5. The YM should not be an environment all together different from the church collectively. The YM shouldn’t see itself as a place where they can do all the things the older, boring adults will not allow them to do such as play the music they prefer. Though they may play different music and sing different songs, it shouldn’t be viewed as though relevance is equivalent to value before God.
6. The YM should not meet separately from the church during regularly scheduled meetings (i.e. Sunday morning, Sunday night, etc.)
7. The YP is not a substitute for the Pastor(s) of the church; he is a fully acknowledged pastor (this is an ideal or goal but perhaps not always possible).
8. The YP is not ordinarily a substitute for the spiritual role of the parents of the youth. Some spiritual orphans do need this though.

The Main Point: Teach the Value of the Local Church
This initial list serves to begin the conversation on the boundaries one should set up to begin a ministry of the church. It is easy for a YM to fold into itself and away from the church. Thus, it is possible for youth to prefer only to attend youth functions and only sit with youth in church, and only visit other youth. Let us not ignore the exhortation of James to image God by not showing partiality—even concerning age. Hopefully, this list clearly displays the potential pitfalls of YM. Churches should be encouraged to seek to set up these boundaries to emphasize the value of the local church as a whole to Youth. Part of communicating this vision is avoiding using language that confuses youth into thinking that their youth group is a substitute for the real thing.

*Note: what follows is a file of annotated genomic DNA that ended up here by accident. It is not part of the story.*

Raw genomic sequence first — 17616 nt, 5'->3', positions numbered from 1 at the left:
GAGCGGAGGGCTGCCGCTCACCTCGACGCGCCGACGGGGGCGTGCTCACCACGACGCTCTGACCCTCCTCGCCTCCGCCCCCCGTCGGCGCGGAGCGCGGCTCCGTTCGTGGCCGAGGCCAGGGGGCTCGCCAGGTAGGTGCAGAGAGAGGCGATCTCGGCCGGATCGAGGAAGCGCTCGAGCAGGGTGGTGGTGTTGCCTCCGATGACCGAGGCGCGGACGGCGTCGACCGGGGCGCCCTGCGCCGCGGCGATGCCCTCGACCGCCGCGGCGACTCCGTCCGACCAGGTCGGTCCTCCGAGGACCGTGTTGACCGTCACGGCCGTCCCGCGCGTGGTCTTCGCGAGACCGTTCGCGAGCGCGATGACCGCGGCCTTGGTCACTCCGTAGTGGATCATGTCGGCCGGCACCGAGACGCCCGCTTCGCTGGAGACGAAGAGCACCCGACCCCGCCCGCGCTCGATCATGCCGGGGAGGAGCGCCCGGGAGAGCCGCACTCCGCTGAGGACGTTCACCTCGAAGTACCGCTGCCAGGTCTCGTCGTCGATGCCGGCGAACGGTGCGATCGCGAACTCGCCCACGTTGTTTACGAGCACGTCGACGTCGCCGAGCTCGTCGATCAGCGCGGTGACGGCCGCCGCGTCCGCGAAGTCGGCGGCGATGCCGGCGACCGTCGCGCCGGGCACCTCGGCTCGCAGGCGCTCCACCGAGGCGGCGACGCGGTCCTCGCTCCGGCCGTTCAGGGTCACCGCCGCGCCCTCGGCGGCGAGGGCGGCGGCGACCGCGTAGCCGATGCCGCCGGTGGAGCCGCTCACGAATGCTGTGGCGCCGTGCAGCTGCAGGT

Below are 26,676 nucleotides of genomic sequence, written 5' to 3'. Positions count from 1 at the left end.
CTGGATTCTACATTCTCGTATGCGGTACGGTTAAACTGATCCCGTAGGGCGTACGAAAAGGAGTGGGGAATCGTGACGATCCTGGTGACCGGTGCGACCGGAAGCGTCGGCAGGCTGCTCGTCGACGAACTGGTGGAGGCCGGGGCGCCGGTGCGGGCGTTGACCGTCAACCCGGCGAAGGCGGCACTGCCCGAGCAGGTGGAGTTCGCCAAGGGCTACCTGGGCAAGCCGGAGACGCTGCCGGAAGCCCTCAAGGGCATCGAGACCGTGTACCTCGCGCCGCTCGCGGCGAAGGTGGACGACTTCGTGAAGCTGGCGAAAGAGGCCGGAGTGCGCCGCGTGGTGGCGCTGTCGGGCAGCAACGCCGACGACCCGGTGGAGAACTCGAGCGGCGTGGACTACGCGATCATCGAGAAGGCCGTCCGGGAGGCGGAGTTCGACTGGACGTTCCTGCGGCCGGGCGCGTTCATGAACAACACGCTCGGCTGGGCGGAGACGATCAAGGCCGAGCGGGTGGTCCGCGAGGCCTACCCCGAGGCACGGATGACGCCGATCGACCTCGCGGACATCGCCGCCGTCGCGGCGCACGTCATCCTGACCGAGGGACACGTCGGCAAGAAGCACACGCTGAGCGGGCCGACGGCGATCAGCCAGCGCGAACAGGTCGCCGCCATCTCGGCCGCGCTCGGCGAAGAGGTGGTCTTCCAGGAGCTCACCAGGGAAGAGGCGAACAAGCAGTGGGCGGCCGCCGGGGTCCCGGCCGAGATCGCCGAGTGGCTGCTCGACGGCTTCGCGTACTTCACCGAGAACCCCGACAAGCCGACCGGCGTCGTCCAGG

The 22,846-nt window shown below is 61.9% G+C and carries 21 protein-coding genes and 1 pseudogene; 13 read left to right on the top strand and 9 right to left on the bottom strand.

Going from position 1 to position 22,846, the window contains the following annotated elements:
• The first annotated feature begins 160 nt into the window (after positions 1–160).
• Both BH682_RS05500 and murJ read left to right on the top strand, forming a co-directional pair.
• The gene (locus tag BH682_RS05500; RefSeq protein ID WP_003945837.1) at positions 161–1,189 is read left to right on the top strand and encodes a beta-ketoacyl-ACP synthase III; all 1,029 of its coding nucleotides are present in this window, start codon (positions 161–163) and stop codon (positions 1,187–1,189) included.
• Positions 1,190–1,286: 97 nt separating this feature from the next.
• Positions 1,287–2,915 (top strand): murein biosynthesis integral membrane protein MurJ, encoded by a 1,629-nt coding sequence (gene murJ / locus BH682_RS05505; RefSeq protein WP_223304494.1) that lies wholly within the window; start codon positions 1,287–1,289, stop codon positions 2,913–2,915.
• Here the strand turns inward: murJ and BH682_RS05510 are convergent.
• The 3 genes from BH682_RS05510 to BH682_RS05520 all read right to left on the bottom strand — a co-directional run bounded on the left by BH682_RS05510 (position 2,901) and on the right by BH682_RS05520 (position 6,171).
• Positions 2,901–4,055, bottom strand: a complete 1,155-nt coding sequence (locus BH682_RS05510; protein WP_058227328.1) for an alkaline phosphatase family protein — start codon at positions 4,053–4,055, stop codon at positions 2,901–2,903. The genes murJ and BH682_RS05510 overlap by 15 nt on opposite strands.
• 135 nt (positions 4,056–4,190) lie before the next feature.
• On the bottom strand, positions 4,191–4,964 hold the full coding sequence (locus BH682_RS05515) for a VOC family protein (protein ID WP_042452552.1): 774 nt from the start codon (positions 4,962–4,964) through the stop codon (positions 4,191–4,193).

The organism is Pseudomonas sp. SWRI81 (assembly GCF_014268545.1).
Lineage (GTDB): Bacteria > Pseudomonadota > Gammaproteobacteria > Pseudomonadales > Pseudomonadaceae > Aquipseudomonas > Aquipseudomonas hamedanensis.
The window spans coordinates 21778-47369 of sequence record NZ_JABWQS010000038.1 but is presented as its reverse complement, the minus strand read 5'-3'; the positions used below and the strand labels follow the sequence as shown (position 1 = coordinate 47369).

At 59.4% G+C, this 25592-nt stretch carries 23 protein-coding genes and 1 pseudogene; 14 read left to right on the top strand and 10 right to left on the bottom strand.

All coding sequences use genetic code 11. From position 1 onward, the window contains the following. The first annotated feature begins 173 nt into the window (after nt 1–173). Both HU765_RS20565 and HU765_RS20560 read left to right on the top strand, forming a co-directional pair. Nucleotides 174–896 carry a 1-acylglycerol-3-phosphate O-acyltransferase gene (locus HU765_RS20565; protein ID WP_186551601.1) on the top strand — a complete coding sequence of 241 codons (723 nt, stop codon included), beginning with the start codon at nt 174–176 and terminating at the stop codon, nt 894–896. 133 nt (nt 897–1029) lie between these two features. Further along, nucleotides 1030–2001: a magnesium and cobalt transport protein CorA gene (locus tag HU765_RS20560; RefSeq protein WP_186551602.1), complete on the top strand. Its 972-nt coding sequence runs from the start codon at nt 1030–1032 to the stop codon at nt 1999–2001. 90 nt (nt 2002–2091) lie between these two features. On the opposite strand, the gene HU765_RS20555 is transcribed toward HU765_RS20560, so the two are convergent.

Use Youth Ministry for all it’s Worth
We began this essay with the question, “Should churches sell the YM for spare parts?” You may be surprised by my answer in light of the conversation to this point. I actually think YMs can actually be an asset to the body of Christ! To this point, I have eight areas in which I think YM can be helpful.

1. The evangelism of youth.
2. The encouragement of family worship in families with youth.
3. The exhortation of obedience to parents.
4. The care of literal and spiritual orphans.
5. The integration of youth into the church.
6. The development of relationships with other Christian youth.
7. The preparation of youth for making the transition into adulthood.
8. Teaching Doctrine.

Conclusion
One may ask—and they have—which of these could not be achieved by simply folding the YM into the church and getting rid of the YM. I would be fine with a church not having an YM. Scripture doesn’t necessitate the provision of a YM or YP, but both can be a huge asset in thinking through these areas, especially in a larger church. On the other hand, Scripture nowhere prohibits a YM or YP. Paul says, “I have become all things to all people that by all means I might save some (1 Cor 9:22).” More individuals come to Christ between their teenage years and early twenties than any other age. Therefore, it would behoove the church to place a concentrated effort on the development and evangelization of youth. Much more could be said, but this was meant to be far shorter than it has already become. I invite any helpful criticism concerning these matters and would also appreciate any further positives or negatives you would propose.

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2 Comments »

  1. Mr. Vincent,
    Excellent thoughts. I put a link to your post on my new blog. I am thankful for the position that God has put you in to not only think about the local church, but also put into practice what you have learned.

    Comment by Riley — March 11, 2008 @ 8:04 pm

  2. Josh,
    I found your thoughts provoking and stirring. My father was a YP for a good many years and I remember seeing some of the false ideas that we hold in our heads about YM. Your thoughts have been a great encouragement to me and I pray that you continue to write.
    Faithfully,
    Ben

    Comment by Ben Bacon — March 12, 2008 @ 8:58 pm